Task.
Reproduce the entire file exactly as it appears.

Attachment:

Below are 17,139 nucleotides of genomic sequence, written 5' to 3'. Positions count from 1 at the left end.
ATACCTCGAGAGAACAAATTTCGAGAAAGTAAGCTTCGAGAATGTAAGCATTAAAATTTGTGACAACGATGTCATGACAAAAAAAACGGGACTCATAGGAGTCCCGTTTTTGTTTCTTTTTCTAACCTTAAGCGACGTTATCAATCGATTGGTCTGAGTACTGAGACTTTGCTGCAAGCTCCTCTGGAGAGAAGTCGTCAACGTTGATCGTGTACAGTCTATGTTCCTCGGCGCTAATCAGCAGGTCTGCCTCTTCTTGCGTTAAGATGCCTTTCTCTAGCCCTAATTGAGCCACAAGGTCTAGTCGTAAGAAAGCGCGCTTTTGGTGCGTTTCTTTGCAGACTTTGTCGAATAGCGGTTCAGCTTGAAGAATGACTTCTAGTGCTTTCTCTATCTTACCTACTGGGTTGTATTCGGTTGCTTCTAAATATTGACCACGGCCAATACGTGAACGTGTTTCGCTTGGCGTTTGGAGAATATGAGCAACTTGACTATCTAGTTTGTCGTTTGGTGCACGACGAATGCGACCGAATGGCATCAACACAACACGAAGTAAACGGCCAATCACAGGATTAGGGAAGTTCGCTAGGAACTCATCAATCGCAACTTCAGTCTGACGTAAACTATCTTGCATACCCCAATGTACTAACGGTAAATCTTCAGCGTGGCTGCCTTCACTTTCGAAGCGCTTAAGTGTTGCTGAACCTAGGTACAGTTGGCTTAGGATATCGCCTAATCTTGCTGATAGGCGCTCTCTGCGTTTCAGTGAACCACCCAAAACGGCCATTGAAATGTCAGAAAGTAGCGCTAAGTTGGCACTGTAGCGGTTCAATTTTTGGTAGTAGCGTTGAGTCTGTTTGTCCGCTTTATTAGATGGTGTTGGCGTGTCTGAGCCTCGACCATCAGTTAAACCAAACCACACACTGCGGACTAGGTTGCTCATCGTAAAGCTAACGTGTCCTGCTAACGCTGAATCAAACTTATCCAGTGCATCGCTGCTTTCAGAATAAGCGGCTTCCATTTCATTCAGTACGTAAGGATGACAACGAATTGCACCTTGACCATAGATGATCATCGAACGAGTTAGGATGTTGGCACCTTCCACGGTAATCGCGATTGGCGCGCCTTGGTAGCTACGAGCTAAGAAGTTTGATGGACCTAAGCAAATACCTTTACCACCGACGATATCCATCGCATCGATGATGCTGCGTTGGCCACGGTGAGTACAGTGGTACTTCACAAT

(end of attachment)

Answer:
Below are 17,139 nucleotides of genomic sequence, written 5' to 3'. Positions count from 1 at the left end.
ATACCTCGAGAGAACAAATTTCGAGAAAGTAAGCTTCGAGAATGTAAGCATTAAAATTTGTGACAACGATGTCATGACAAAAAAAACGGGACTCATAGGAGTCCCGTTTTTGTTTCTTTTTCTAACCTTAAGCGACGTTATCAATCGATTGGTCTGAGTACTGAGACTTTGCTGCAAGCTCCTCTGGAGAGAAGTCGTCAACGTTGATCGTGTACAGTCTATGTTCCTCGGCGCTAATCAGCAGGTCTGCCTCTTCTTGCGTTAAGATGCCTTTCTCTAGCCCTAATTGAGCCACAAGGTCTAGTCGTAAGAAAGCGCGCTTTTGGTGCGTTTCTTTGCAGACTTTGTCGAATAGCGGTTCAGCTTGAAGAATGACTTCTAGTGCTTTCTCTATCTTACCTACTGGGTTGTATTCGGTTGCTTCTAAATATTGACCACGGCCAATACGTGAACGTGTTTCGCTTGGCGTTTGGAGAATATGAGCAACTTGACTATCTAGTTTGTCGTTTGGTGCACGACGAATGCGACCGAATGGCATCAACACAACACGAAGTAAACGGCCAATCACAGGATTAGGGAAGTTCGCTAGGAACTCATCAATCGCAACTTCAGTCTGACGTAAACTATCTTGCATACCCCAATGTACTAACGGTAAATCTTCAGCGTGGCTGCCTTCACTTTCGAAGCGCTTAAGTGTTGCTGAACCTAGGTACAGTTGGCTTAGGATATCGCCTAATCTTGCTGATAGGCGCTCTCTGCGTTTCAGTGAACCACCCAAAACGGCCATTGAAATGTCAGAAAGTAGCGCTAAGTTGGCACTGTAGCGGTTCAATTTTTGGTAGTAGCGTTGAGTCTGTTTGTCCGCTTTATTAGATGGTGTTGGCGTGTCTGAGCCTCGACCATCAGTTAAACCAAACCACACACTGCGGACTAGGTTGCTCATCGTAAAGCTAACGTGTCCTGCTAACGCTGAATCAAACTTATCCAGTGCATCGCTGCTTTCAGAATAAGCGGCTTCCATTTCATTCAGTACGTAAGGATGACAACGAATTGCACCTTGACCATAGATGATCATCGAACGAGTTAGGATGTTGGCACCTTCCACGGTAATCGCGATTGGCGCGCCTTGGTAGCTACGAGCTAAGAAGTTTGATGGACCTAAGCAAATACCTTTACCACCGACGATATCCATCGCATCGATGATGCTGCGTTGGCCACGGTGAGTACAGTGGTACTTCACAAT